By Marni Gauthier
This ebook indicates how a political and cultural dynamic of amnesia and fact telling shapes literary buildings of historical past. Gauthier specializes in the works of Don DeLillo, Toni Morrison, Michelle Cliff, Bharati Mukherjee, and Julie Otsuka.
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Additional resources for Amnesia and Redress in Contemporary American Fiction: Counterhistory
9 Barthes denied the distinction between history and literature and with it that between fact and fiction, which has generally been accepted in Western thought since Aristotle formulated it in his Poetics. White noted “the reluctance to consider historical narratives as what they most manifestly are: verbal fictions” (Tropics 82). Similarly, Jacques Derrida and Paul de Man argued that language constructs reality rather than referring to it. Derrida’s well-known aphorism states, “There is nothing outside of the text” (158).
Herman Melville is one example of a canonized nineteenth-century writer who attempted to disabuse his audience from their prejudices of slavery, race, and national character. Like the later defenders of vernacular cultures whom Bodnar addresses, whose cultural expressions were “inherently threatening or oppositional” (246), Melville’s stories that dissented from standard interpretations of reality bore authority in part because he drew from his firsthand experience abroad on the high seas. Whereas the women writers around which this study is organized obtain such cultural authority in part by drawing on their own ethnically inflected histories, DeLillo’s philosophy as a writer echoes Bodnar’s sense of vernacular culture and articulates the cultural work of the contemporary truth-telling fiction.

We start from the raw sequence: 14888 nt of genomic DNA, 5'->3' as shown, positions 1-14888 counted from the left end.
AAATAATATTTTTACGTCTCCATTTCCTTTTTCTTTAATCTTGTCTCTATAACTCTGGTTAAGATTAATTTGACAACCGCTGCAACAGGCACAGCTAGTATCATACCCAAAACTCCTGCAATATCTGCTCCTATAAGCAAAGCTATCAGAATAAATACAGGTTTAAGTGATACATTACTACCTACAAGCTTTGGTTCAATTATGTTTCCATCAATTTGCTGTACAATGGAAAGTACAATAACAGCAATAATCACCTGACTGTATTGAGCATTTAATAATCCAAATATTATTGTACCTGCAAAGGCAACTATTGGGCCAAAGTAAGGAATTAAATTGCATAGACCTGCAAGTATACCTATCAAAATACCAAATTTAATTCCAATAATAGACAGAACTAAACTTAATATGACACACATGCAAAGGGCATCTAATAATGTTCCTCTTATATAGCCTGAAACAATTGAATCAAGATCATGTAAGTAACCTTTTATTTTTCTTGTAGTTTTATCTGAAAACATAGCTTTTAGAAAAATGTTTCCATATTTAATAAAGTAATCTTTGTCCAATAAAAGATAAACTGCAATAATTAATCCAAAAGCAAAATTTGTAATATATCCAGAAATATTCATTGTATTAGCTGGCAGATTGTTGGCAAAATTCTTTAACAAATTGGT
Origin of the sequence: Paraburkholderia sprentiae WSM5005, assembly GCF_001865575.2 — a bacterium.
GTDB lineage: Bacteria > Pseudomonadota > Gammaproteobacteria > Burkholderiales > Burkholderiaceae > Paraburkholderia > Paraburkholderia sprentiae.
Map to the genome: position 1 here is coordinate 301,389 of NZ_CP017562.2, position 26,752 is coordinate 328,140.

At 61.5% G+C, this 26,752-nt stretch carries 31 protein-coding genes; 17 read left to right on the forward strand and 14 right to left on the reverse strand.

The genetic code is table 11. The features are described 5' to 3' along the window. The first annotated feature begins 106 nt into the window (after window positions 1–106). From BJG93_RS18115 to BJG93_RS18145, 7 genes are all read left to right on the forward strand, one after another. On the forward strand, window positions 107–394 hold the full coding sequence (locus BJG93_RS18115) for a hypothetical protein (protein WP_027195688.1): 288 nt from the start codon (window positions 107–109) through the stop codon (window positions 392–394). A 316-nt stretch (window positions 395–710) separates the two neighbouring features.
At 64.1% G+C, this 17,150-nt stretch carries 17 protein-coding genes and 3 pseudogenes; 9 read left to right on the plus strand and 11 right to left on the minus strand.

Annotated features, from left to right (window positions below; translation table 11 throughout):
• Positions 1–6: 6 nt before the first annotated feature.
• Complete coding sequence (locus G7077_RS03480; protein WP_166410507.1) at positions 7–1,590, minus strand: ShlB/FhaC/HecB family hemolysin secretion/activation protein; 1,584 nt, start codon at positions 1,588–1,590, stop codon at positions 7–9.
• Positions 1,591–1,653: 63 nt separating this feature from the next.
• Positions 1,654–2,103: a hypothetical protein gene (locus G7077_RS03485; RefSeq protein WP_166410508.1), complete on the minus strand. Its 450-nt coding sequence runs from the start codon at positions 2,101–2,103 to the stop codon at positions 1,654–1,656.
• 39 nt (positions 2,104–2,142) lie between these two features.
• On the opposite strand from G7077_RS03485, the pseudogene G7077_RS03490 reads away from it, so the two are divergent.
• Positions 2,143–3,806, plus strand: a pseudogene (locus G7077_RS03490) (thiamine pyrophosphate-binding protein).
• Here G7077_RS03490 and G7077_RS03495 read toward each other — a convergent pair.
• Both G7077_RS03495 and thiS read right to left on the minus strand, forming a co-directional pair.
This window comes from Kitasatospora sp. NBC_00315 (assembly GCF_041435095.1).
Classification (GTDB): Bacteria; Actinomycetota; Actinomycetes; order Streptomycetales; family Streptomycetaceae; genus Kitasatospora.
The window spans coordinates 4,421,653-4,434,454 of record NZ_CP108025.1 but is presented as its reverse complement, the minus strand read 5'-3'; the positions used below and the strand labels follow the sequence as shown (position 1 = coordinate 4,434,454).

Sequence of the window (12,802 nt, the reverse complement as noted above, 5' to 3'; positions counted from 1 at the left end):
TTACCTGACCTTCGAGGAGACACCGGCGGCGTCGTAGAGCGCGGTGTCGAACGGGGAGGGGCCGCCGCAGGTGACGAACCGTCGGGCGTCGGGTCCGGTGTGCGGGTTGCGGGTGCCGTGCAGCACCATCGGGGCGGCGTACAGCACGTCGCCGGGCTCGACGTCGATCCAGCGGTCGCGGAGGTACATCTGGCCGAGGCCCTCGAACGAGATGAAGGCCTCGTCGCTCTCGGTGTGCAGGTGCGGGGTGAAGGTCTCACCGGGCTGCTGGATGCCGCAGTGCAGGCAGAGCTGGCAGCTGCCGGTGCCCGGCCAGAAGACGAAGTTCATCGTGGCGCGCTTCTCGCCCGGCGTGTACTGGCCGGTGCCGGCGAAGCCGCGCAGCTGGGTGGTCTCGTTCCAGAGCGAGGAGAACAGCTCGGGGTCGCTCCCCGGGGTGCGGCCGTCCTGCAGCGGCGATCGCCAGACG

At the crux both of the poststructuralist critique of history and of my project, then, is this relationship between historical referent and narrative strategy. Although, as White clarifies, modern literary theory suggests “we must reject, revise, or augment the older mimetic and model theories of historical discourse,” It does not suggest that everything is language, speech, discourse, or text, only that linguistic referentiality and representation are much more complicated matters than the older, literalist notions of language made out.
Amnesia and Redress in Contemporary American Fiction: Counterhistory by Marni Gauthier